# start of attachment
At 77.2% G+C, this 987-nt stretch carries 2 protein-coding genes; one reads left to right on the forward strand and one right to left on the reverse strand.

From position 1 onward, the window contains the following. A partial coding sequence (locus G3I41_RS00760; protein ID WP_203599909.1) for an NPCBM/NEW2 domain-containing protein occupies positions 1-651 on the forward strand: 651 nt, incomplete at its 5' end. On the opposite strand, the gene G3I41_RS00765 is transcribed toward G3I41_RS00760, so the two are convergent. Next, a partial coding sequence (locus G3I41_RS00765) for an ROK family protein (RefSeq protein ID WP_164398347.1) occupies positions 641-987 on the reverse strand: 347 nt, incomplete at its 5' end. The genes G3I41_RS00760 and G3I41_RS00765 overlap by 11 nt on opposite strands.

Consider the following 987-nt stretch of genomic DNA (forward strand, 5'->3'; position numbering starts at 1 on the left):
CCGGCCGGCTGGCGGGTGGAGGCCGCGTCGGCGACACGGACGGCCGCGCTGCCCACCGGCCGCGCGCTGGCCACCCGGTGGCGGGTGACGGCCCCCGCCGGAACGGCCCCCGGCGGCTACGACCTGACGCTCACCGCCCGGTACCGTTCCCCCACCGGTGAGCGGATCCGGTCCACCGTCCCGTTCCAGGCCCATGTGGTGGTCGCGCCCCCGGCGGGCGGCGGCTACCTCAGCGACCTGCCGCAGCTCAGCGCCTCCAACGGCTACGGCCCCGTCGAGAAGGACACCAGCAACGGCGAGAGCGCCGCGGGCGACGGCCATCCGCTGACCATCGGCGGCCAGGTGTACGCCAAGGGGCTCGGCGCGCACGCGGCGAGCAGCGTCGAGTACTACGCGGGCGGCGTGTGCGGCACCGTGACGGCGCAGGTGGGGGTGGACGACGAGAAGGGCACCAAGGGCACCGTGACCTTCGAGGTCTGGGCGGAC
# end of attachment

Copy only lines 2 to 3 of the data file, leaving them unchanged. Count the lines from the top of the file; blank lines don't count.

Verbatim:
From position 1 onward, the window contains the following. A partial coding sequence (locus G3I41_RS00760; protein ID WP_203599909.1) for an NPCBM/NEW2 domain-containing protein occupies positions 1-651 on the forward strand: 651 nt, incomplete at its 5' end. On the opposite strand, the gene G3I41_RS00765 is transcribed toward G3I41_RS00760, so the two are convergent. Next, a partial coding sequence (locus G3I41_RS00765) for an ROK family protein (RefSeq protein ID WP_164398347.1) occupies positions 641-987 on the reverse strand: 347 nt, incomplete at its 5' end. The genes G3I41_RS00760 and G3I41_RS00765 overlap by 11 nt on opposite strands.

Consider the following 987-nt stretch of genomic DNA (forward strand, 5'->3'; position numbering starts at 1 on the left):